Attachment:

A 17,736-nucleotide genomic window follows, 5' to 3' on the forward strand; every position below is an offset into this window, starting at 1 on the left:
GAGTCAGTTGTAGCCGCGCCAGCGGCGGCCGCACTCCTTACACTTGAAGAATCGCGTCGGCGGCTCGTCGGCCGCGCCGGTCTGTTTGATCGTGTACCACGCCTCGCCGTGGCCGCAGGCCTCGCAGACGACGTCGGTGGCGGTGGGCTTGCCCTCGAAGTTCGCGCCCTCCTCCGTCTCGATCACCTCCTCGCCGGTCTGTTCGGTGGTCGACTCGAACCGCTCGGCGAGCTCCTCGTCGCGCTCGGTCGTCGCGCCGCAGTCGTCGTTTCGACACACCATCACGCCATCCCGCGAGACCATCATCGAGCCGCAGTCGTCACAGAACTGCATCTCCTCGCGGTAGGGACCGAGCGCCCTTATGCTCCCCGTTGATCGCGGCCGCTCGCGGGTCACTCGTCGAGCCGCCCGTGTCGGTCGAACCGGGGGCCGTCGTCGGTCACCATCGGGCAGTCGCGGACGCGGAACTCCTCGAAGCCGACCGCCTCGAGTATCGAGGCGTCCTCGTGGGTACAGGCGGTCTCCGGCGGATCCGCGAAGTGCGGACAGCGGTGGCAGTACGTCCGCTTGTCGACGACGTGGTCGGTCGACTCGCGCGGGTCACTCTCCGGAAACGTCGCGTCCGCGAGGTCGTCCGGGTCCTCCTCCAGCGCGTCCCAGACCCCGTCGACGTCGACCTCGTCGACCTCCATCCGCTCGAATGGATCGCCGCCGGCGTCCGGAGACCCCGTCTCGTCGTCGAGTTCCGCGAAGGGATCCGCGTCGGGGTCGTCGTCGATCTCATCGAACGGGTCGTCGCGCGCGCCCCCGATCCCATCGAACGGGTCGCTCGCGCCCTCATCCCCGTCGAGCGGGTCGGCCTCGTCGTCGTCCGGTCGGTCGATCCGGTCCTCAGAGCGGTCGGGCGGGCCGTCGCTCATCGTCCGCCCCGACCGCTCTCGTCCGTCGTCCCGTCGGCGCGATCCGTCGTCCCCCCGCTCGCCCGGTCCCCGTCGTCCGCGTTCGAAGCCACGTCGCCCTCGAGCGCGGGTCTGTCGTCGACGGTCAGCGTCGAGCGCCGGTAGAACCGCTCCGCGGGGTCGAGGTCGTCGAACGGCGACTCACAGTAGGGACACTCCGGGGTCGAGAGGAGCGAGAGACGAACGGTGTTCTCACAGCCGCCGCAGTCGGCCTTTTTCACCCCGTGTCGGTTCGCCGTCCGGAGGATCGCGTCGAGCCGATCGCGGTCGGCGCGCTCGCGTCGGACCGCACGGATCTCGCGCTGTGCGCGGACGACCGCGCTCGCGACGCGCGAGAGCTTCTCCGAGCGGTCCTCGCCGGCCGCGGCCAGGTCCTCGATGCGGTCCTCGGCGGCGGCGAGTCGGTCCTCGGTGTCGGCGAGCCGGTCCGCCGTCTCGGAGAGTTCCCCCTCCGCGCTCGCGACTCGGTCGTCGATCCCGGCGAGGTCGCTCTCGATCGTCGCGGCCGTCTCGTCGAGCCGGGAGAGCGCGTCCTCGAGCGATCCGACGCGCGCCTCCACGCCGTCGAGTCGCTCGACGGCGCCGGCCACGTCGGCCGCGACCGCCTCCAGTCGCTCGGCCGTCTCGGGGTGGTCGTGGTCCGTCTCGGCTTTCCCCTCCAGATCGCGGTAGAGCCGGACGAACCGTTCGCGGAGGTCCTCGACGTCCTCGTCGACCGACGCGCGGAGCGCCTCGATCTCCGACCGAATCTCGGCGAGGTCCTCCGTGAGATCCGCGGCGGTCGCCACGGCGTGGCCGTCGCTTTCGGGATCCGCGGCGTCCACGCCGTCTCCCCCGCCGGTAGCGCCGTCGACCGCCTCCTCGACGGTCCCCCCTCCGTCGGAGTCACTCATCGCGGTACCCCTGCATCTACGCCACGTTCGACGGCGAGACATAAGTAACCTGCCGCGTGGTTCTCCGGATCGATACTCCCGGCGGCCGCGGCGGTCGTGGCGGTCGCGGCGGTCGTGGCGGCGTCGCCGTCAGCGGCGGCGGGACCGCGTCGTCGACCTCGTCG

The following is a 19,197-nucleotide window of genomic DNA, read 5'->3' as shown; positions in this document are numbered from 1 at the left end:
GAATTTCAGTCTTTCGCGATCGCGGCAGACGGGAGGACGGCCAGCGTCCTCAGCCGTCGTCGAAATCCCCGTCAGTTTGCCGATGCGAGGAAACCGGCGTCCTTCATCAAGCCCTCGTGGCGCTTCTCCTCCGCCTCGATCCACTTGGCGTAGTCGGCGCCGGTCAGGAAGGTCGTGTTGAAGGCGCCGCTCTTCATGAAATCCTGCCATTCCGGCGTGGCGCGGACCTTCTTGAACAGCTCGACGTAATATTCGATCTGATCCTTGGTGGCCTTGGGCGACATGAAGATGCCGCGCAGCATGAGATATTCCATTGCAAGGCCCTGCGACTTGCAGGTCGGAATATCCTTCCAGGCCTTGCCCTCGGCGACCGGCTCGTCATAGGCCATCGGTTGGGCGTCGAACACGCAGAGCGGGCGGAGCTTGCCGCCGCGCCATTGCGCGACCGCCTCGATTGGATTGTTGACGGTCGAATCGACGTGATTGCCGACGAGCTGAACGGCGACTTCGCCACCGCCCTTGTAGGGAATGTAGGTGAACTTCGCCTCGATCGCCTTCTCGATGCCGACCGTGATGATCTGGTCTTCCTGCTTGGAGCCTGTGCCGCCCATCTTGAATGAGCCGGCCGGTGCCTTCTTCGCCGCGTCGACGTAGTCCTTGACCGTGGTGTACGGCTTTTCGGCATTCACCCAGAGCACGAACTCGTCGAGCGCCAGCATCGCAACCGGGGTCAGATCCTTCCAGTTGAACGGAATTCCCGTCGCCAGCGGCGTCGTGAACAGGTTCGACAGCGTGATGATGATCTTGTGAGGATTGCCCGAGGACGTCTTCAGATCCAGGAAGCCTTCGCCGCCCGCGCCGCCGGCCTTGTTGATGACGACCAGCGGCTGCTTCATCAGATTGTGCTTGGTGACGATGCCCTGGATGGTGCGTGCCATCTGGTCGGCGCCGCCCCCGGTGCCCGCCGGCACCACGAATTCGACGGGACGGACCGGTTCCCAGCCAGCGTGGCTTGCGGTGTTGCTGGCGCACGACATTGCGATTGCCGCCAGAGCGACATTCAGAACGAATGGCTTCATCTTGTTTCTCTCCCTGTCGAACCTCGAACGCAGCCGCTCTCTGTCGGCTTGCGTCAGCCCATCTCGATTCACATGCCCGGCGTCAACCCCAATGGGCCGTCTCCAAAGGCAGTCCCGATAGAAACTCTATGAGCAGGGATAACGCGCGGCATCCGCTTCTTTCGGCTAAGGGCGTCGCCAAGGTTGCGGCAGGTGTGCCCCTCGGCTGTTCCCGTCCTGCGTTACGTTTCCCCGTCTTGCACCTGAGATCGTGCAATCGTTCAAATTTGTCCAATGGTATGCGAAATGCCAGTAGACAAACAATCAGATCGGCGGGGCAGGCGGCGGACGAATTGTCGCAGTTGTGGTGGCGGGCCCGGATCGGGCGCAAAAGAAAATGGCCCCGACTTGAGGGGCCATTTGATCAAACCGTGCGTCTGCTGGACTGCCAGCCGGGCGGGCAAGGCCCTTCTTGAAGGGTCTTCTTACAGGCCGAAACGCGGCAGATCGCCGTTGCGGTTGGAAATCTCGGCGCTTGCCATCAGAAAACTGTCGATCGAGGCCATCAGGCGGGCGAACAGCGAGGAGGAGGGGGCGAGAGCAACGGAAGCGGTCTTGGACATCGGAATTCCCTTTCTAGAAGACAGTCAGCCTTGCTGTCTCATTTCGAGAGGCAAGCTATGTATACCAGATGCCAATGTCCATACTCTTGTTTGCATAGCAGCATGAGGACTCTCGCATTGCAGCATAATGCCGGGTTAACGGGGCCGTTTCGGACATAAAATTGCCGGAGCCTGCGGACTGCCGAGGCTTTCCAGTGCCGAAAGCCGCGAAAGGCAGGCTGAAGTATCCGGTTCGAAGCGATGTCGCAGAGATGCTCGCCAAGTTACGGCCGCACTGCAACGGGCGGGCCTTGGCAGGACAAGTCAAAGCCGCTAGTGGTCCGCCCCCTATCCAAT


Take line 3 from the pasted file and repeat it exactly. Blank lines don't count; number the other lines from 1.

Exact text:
The following is a 19,197-nucleotide window of genomic DNA, read 5'->3' as shown; positions in this document are numbered from 1 at the left end: